Stop #4: Quatren, First Nation’s Partnership
Gord, Ralph, Dave, & Ray speaking about Quatren
Next we visited an active harvest site to talk with First Nation, Quatsino leader Ralph and other Western employees active in the partnership discussions. Quatren is a partnership with the Quatsino Tribe and Western to work together so that both parties benefit from the forest resources.  Quatren is a star child within Western to set an example to other branches to coexist in order for both parties to benefit. Together they share profits from working on Crown land 50-50. 

In British Columbia the First Nation Tribes have great influence on industry.  It is a touchy subject that brings out many opinions and challenges for communities and industries.  Companies must recognize that they cannot survive long term without support of the communities they work in yet; it is difficult to please all parties. 

Stop #5: Seven Hills Golf Course; Community Forests & Public Advisory Council
Seven Hill Golf Course is surrounded by prime forests but with acreage, sorry hectares of grass to play golf.  It is located almost equally between three communities for best access.  Again this area was located on Western’s Tree Farm License but given up to benefit the community with a special use permit.  Now one can play golf and even aim at the bears that wander on to the course.  We had yummy salmon burgers at the cafĂ© while we heard two people talk.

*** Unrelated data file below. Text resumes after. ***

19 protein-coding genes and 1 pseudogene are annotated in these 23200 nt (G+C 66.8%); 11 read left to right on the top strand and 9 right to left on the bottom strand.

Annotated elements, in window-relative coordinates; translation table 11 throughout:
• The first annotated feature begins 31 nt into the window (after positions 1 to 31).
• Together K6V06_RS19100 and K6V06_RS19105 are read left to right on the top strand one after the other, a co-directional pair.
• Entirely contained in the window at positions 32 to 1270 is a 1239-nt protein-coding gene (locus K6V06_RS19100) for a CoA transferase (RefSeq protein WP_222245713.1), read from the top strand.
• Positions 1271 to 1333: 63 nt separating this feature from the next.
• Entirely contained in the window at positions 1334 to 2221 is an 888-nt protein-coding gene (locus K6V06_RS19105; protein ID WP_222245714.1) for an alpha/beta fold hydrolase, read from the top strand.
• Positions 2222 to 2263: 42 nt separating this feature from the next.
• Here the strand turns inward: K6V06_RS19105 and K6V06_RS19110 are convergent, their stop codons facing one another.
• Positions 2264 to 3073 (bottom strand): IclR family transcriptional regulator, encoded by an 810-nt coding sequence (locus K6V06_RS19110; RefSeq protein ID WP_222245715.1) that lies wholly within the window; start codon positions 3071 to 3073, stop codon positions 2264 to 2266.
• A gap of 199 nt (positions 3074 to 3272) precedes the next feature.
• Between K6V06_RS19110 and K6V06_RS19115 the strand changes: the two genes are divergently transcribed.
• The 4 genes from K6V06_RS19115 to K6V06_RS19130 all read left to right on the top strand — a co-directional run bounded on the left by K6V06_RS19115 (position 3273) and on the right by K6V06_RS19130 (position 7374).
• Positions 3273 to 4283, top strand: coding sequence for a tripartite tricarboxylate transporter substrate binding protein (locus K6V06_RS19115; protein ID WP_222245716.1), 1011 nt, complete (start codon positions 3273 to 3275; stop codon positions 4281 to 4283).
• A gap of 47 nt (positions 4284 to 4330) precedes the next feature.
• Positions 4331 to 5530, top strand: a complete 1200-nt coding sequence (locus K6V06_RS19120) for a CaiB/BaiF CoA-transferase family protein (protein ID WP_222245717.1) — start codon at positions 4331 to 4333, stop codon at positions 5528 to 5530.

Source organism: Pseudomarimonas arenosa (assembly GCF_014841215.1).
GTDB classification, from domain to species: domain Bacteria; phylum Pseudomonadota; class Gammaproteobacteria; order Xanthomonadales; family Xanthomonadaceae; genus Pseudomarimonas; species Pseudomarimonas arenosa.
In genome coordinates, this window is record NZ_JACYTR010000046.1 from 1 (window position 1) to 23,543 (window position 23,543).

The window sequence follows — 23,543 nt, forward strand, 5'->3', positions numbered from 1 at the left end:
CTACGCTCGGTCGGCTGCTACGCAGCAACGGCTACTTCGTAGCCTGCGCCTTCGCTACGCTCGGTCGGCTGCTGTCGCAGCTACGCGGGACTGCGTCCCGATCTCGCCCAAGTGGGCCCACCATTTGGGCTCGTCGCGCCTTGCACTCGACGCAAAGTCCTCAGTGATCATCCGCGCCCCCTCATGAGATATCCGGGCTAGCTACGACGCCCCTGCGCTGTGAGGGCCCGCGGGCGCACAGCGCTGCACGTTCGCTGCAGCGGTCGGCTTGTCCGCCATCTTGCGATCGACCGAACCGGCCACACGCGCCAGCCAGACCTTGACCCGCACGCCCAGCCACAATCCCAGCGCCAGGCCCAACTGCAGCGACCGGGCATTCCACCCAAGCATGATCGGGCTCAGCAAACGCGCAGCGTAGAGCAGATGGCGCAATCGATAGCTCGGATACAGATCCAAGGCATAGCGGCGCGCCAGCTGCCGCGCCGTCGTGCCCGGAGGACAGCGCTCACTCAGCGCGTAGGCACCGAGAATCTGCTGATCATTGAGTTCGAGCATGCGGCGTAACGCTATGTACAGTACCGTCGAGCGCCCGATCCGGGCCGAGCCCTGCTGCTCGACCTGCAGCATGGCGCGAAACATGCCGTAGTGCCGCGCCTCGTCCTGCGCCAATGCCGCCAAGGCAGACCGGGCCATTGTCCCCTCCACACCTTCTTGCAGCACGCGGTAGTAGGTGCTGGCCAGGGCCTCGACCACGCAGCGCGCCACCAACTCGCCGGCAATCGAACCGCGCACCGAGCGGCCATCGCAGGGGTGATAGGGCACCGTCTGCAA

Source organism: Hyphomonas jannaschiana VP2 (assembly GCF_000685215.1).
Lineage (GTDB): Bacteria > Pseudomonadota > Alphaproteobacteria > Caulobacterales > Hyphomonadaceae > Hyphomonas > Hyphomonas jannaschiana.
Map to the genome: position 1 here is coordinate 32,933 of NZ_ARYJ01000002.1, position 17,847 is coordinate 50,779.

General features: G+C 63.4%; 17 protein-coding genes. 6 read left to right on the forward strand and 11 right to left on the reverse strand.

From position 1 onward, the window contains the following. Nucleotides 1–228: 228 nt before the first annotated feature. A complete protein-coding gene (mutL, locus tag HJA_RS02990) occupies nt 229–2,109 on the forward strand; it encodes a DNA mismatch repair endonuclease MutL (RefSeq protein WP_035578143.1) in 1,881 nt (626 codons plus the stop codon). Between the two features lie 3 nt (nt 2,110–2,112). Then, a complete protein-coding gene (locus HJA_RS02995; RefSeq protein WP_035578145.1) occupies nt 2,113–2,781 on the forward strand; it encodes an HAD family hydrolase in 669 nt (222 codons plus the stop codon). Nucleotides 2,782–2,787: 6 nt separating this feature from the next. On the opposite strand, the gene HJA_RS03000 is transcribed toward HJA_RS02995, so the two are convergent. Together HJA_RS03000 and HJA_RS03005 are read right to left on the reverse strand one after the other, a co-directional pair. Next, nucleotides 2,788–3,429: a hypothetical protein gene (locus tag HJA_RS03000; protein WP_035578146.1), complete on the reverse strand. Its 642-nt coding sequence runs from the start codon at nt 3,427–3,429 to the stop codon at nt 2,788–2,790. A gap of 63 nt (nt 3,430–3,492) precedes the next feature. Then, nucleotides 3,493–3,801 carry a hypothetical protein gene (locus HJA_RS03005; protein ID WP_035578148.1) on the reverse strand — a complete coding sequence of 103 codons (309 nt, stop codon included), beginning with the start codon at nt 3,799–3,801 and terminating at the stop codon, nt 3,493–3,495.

The Community Forest is a partnership between Port McNeill, Port Hardy, and Port Alice; three communities in the North Island.  A community forest is a special kind of land tenure that lasts forever granted by the crown.  Out of the 57 in BC, their CF is 50th is size yet is also the most profitable. This has to do with the dedication of professionals.  It doesn’t hurt that in Port McNeill alone there are 130 Register Professional Foresters out of the 4,000 residences. The towns act as shareholders and delegate a council appointed board of qualified forest professionals to maximize profits.  All proceeds go equally directly into the communities.  In the last four years that they have been in operation the communities have received funding that benefits sewer, power, hockey rinks, and curling clubs.  The CF helps fund the nuts and bolts of the communities. 

The Public Advisory Council is a group of professional representing public committees between Port McNeill and Port Hardy.  I’ve had the pleasure to attend one such meeting so far.  Anne Mary presented her perspective as an active member in the community on the importance of forestry activism and community involvement.  Once again the urgency was repeated among those present the dire need for more training and interest in the forest industry to see it to continue successfully. 

Stop #6: SCHIRP Research Project
Annette, our informative SHRIP expert